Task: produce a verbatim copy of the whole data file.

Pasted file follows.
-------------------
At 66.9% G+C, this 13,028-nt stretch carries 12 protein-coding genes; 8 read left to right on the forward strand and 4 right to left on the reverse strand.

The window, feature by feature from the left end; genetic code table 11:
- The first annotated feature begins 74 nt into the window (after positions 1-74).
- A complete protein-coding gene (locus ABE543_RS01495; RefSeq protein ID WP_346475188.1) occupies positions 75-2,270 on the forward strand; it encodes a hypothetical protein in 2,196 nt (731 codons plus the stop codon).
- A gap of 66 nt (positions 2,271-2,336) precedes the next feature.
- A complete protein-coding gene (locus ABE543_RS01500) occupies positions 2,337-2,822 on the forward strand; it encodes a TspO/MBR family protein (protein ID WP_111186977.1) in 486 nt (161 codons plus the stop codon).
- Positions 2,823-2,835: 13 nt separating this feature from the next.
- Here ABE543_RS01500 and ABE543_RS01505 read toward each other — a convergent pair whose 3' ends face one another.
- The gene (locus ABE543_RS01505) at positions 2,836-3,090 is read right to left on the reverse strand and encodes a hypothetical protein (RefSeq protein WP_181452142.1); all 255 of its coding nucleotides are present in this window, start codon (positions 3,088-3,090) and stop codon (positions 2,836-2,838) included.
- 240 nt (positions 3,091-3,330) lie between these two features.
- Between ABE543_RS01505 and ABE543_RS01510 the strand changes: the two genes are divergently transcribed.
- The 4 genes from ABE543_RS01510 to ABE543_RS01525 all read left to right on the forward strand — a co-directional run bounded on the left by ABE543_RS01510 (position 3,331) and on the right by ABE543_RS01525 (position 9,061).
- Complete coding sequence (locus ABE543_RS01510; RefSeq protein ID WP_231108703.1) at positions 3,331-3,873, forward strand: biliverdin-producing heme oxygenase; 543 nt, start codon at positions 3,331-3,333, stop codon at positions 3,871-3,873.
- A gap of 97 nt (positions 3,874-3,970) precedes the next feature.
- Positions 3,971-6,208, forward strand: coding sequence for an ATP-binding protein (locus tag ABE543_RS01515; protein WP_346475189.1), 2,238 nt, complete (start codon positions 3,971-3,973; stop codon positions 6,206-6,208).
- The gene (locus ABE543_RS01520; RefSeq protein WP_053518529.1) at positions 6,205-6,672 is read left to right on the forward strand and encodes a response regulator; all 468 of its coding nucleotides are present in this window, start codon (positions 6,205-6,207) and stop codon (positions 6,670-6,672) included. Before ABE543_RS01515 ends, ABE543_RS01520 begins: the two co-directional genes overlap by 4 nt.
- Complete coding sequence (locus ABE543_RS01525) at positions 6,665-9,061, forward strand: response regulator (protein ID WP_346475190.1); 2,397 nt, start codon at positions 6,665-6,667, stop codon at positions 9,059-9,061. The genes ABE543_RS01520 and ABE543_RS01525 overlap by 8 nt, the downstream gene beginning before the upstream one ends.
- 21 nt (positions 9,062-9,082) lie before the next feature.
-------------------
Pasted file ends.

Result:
At 66.9% G+C, this 13,028-nt stretch carries 12 protein-coding genes; 8 read left to right on the forward strand and 4 right to left on the reverse strand.

The window, feature by feature from the left end; genetic code table 11:
- The first annotated feature begins 74 nt into the window (after positions 1-74).
- A complete protein-coding gene (locus ABE543_RS01495; RefSeq protein ID WP_346475188.1) occupies positions 75-2,270 on the forward strand; it encodes a hypothetical protein in 2,196 nt (731 codons plus the stop codon).
- A gap of 66 nt (positions 2,271-2,336) precedes the next feature.
- A complete protein-coding gene (locus ABE543_RS01500) occupies positions 2,337-2,822 on the forward strand; it encodes a TspO/MBR family protein (protein ID WP_111186977.1) in 486 nt (161 codons plus the stop codon).
- Positions 2,823-2,835: 13 nt separating this feature from the next.
- Here ABE543_RS01500 and ABE543_RS01505 read toward each other — a convergent pair whose 3' ends face one another.
- The gene (locus ABE543_RS01505) at positions 2,836-3,090 is read right to left on the reverse strand and encodes a hypothetical protein (RefSeq protein WP_181452142.1); all 255 of its coding nucleotides are present in this window, start codon (positions 3,088-3,090) and stop codon (positions 2,836-2,838) included.
- 240 nt (positions 3,091-3,330) lie between these two features.
- Between ABE543_RS01505 and ABE543_RS01510 the strand changes: the two genes are divergently transcribed.
- The 4 genes from ABE543_RS01510 to ABE543_RS01525 all read left to right on the forward strand — a co-directional run bounded on the left by ABE543_RS01510 (position 3,331) and on the right by ABE543_RS01525 (position 9,061).
- Complete coding sequence (locus ABE543_RS01510; RefSeq protein ID WP_231108703.1) at positions 3,331-3,873, forward strand: biliverdin-producing heme oxygenase; 543 nt, start codon at positions 3,331-3,333, stop codon at positions 3,871-3,873.
- A gap of 97 nt (positions 3,874-3,970) precedes the next feature.
- Positions 3,971-6,208, forward strand: coding sequence for an ATP-binding protein (locus tag ABE543_RS01515; protein WP_346475189.1), 2,238 nt, complete (start codon positions 3,971-3,973; stop codon positions 6,206-6,208).
- The gene (locus ABE543_RS01520; RefSeq protein WP_053518529.1) at positions 6,205-6,672 is read left to right on the forward strand and encodes a response regulator; all 468 of its coding nucleotides are present in this window, start codon (positions 6,205-6,207) and stop codon (positions 6,670-6,672) included. Before ABE543_RS01515 ends, ABE543_RS01520 begins: the two co-directional genes overlap by 4 nt.
- Complete coding sequence (locus ABE543_RS01525) at positions 6,665-9,061, forward strand: response regulator (protein ID WP_346475190.1); 2,397 nt, start codon at positions 6,665-6,667, stop codon at positions 9,059-9,061. The genes ABE543_RS01520 and ABE543_RS01525 overlap by 8 nt, the downstream gene beginning before the upstream one ends.
- 21 nt (positions 9,062-9,082) lie before the next feature.